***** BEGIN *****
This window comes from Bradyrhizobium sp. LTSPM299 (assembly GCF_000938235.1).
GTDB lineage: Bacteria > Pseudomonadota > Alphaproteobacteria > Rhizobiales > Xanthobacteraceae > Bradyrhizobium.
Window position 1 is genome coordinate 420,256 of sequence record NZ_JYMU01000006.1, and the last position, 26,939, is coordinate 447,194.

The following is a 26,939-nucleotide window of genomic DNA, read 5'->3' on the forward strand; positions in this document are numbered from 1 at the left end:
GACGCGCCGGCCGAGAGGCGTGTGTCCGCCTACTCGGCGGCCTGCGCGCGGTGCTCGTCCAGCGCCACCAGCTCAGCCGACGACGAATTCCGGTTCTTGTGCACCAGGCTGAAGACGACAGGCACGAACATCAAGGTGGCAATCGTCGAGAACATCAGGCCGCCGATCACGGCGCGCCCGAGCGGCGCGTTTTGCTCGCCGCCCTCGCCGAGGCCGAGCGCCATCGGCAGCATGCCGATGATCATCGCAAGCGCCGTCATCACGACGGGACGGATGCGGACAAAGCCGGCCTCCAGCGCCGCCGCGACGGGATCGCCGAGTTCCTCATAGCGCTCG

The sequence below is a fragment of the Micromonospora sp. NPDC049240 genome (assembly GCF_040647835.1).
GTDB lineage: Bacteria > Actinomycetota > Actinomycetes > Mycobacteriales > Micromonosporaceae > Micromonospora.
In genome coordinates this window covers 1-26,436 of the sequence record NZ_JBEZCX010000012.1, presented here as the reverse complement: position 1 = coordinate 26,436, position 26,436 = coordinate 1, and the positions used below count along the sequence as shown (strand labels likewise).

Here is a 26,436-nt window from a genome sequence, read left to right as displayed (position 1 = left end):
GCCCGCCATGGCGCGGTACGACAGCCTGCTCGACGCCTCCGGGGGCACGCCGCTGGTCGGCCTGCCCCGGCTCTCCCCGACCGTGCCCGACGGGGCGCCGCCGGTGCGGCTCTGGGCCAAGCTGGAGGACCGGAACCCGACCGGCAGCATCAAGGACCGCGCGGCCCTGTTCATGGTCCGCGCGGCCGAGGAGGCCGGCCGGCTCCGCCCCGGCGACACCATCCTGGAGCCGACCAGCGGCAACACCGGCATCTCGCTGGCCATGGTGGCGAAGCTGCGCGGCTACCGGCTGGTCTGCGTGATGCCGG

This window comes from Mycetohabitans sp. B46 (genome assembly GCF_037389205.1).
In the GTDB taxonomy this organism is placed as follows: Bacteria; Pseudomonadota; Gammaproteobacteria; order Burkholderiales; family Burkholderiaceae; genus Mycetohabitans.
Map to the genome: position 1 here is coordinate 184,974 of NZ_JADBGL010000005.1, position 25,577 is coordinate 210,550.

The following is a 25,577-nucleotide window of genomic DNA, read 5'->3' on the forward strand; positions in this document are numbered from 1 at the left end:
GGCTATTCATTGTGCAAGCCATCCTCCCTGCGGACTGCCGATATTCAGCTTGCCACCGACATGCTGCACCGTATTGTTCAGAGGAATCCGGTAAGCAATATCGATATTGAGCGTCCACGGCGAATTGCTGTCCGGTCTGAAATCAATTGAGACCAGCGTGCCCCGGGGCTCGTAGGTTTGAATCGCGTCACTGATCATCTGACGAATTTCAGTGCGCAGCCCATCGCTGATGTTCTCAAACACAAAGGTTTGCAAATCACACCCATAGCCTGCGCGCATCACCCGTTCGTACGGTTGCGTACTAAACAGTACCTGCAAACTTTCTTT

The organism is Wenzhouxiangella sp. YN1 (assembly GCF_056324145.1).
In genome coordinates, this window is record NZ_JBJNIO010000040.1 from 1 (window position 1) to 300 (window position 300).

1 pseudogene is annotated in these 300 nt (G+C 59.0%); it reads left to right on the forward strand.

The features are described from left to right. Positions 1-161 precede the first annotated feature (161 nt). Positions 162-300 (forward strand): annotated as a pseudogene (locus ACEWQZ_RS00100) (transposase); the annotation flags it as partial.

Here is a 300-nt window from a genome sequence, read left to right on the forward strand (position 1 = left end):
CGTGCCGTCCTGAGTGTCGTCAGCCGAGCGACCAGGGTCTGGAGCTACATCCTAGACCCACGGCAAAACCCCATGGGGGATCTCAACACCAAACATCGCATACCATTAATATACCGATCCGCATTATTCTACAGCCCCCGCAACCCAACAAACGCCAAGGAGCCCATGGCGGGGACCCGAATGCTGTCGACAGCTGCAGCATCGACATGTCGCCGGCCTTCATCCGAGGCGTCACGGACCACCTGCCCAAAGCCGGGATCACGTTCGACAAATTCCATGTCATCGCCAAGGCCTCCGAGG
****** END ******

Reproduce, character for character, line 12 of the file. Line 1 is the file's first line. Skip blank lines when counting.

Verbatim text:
In the GTDB taxonomy this organism is placed as follows: Bacteria; Pseudomonadota; Gammaproteobacteria; order Burkholderiales; family Burkholderiaceae; genus Mycetohabitans.